by Lyndsie Stremlow
“One can never have too much red wine, too many books, or too much ammunition.”-Rudyard Kipling
Purcell, Oklahoma native Jared Vaughn is one of a dying breed of poets: a shit-talking, baseball playing, country singing, rose growing, self-proclaimed man’s-man. He is also virtually unknown as a writer. When I pull up in the driveway for this interview, he’s sitting on the tailgate of his blue truck, swinging his legs and casually cradling a shotgun. The bed of the truck is littered with shot gun shells and a thin layer of Oklahoma red dirt. I spot a rattlesnake tail suspended by a thread from the porch of the modest red brick house he inhabits alone in the small town of Purcell, Oklahoma. Vaughn tells me it came from a rattle snake he shot on a recent hunting trip in Abilene, Texas.
Two years ago, a coworker at the community college where I work told me about an especially eccentric man from my hometown with whom he attended school at Oklahoma State University. Both graduated together from the school’s Creative Writing program in 2005. Neither made poetry their career. I hunted Vaughn down on Facebook shortly after hearing about him and found out he lived a block from my house. We have been corresponding about his poetry ever since.
He invites me up on the porch, yanks the screen door open and invites me inside to “yack” for a bit. Once inside he takes off his ratty baseball hat and sits in one of the mismatched recliners lining a wall of his living room. A large barbell sits on the floor beside several meticulously arranged stacks of papers and, upon closer inspection I can see all of it is poetry. I sit facing a portrait of Abraham Lincoln directly across the room. Vaughn sits facing me as we dive into the questions.
okc.net: Who is your audience?
Vaughn: My audience is mostly me, my friends and most recently my family. I guess I want my audience to be anybody that reads it, who wants to takes an interest. If I could change my audience, really I would change the audience, meaning I would make them less interested in American Idol and reality television and more interested in literature and creativity and curiosity for the outside world and for the inner human.
okc.net: What is your background as a writer?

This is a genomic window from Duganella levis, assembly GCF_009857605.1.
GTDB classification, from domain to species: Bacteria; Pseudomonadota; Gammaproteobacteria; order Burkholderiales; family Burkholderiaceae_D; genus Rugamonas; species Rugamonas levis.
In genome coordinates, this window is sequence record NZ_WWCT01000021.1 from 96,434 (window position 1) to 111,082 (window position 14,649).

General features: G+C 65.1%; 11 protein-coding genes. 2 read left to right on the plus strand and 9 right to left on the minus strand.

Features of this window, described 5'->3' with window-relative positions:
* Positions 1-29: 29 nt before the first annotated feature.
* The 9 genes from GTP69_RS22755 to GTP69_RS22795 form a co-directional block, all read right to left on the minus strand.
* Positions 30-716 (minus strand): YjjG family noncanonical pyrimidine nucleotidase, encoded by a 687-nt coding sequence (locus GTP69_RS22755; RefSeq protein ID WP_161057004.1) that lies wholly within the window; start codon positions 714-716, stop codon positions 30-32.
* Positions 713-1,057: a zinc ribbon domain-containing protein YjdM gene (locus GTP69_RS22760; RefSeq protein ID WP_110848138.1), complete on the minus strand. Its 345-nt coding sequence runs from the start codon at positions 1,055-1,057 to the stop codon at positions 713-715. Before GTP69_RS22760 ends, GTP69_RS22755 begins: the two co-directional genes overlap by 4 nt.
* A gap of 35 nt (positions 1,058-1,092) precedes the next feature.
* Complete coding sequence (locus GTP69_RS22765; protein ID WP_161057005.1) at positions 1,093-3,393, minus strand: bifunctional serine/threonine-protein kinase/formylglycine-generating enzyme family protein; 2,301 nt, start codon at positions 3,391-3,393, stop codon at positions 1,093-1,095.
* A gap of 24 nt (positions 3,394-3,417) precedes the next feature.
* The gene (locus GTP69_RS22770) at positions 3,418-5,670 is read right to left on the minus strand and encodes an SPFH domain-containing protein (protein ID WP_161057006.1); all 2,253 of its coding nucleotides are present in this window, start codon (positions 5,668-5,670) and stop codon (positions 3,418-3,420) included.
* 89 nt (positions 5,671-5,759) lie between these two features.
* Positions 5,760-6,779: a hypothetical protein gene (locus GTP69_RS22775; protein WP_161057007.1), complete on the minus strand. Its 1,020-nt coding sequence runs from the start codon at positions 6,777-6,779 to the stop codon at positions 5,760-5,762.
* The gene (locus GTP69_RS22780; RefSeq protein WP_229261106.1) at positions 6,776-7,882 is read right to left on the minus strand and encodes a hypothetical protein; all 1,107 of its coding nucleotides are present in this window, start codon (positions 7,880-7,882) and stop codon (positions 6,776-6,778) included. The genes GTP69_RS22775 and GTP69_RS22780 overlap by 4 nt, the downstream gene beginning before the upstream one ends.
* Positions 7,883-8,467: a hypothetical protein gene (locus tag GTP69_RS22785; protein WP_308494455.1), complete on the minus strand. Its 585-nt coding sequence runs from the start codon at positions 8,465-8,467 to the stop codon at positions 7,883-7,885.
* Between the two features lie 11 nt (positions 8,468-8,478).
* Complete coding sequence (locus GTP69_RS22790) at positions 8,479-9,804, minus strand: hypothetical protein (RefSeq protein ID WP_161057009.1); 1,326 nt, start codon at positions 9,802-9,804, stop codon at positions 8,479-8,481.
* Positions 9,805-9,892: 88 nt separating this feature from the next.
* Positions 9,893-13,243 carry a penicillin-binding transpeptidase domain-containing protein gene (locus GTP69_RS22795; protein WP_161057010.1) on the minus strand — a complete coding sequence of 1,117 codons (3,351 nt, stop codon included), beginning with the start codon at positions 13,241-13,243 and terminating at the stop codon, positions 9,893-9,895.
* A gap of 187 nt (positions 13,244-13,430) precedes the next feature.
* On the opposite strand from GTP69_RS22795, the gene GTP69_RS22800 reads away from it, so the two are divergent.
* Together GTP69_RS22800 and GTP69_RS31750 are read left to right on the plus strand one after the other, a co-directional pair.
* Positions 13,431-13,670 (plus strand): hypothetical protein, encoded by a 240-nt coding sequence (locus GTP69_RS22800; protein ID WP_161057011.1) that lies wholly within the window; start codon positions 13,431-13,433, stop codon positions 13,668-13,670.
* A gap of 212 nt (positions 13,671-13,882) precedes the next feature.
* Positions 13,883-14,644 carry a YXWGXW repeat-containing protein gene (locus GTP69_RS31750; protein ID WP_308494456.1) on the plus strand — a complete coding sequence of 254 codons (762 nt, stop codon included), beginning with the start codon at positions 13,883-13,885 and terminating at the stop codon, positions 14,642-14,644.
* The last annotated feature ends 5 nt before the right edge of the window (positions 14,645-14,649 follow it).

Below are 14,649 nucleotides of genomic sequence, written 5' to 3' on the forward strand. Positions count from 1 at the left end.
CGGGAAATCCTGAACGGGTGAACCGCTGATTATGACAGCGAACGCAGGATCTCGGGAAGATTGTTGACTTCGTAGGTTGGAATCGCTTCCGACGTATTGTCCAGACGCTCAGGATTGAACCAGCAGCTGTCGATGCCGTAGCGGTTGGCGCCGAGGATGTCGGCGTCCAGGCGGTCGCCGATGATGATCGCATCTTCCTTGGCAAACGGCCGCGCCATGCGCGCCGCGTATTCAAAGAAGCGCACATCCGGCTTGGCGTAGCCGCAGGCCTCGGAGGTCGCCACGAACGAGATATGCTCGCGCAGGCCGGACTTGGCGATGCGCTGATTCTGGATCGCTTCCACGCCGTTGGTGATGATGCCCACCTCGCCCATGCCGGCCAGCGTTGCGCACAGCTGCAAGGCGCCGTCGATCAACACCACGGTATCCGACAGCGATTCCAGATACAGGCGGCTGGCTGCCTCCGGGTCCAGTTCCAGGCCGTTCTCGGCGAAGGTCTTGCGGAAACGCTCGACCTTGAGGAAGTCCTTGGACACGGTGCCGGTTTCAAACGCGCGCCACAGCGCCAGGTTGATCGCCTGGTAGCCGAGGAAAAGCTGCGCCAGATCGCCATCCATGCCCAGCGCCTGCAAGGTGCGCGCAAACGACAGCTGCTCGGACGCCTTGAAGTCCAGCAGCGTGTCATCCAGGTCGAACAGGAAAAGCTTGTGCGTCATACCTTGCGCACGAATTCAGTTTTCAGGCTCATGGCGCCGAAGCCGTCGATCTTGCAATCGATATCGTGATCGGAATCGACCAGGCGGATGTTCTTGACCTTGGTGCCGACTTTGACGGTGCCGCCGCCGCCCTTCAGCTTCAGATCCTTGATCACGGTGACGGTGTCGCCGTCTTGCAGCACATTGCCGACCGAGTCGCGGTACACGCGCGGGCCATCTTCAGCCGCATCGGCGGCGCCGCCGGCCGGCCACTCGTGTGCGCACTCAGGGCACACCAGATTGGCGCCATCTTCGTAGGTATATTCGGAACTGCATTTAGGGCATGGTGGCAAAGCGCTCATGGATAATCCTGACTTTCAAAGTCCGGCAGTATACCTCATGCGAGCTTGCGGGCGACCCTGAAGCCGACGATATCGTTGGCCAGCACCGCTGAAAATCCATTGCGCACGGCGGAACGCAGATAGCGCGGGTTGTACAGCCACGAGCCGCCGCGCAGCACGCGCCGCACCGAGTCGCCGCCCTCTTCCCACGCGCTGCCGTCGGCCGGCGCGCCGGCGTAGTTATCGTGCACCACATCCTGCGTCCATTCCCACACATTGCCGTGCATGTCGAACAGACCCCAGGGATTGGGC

Vaughn: It started with funny stories about my friends. I wrote humorous tales about them as superheroes, comic book characters, I wrote about 70’s car chases, stuff like that. I’d always read a lot growing up anyways. And if I wasn’t playing sports I was reading books.
okc.net: How would you describe your poetry?
Vaughn: It’s all over the place. I will write in my voice, in a character’s voice. I’ll speak of my own experiences. I’ll make things up.
okc.net: What do you hope happens with your poetry in your lifetime?
Vaughn: I’d like to get it out there to be seen. If you are a writer, as humble as you may seem, you have to have an ego because you are presenting this product of your brain, setting it out in front of someone and saying, “This is good enough to be seen!” Sure, I would like to get noticed.
okc.net: Which authors been extremely influential to your writing?
Vaughn: Shakespeare, Dostoevsky, Dante, Chuck Palahniuk, Robert Frost, Homer, Freud, Tolstoy, Pushkin, Gogol, Virgil, Yeats.
okc.net: What is the future of poetry?
Vaughn: I think there will always be writers. Someone will always be artistically inclined and have something good to say, whether it be joyous or sad. However, the future of the arts in the United states just seems so bleak to me. Culturally speaking, we want to be entertained. It doesn’t seem we’re interested in learning as a whole. We’re more interested in watching football which, by the way, I love; we want to watch NASCAR and The Voice and Survivor and all this crap; we want to watch television instead of opening our eyes and reading. We lack the patience to sit and read something or listen to something that someone else has produced.
Of all the poems Vaughn has shared with me, I find the following piece most compelling because it is the one most antithetical to the larger body of his work. That is to say it is the song of a gentle man, a man longing for companionship and love, a man drunk with beauty, a man whose spirit blooms by the beauty of a full moon.
“Phantom Star of the Midnight Morning”
by Jared Vaughn
I can never sleep during a full moon,
but the rain compels me to dance—
even when it falls in November
and doesn’t fall in July.
I’ll dance naked in my driveway
at 3:36 a.m. listening to Brandi Carlile,
everything bouncing in poor rhythm,
hoping to conjure the clouds to let us drink,
wishing for a girl to dance beside me,
to share my natural and most feral power,
praying the neighbors don’t phone the police.
And I’ll glow,
pale on white,
a shine on shine,
and my midnight
shadow will beg me
to hide its sensitive
and sensual bits.
But I will dance
until I shimmer
and never release
me from your
wide winking canyons
and I will shine on you
as you have shined on me.
If you are interested in reading more poetry from Jared Vaughn, please check out his webpage.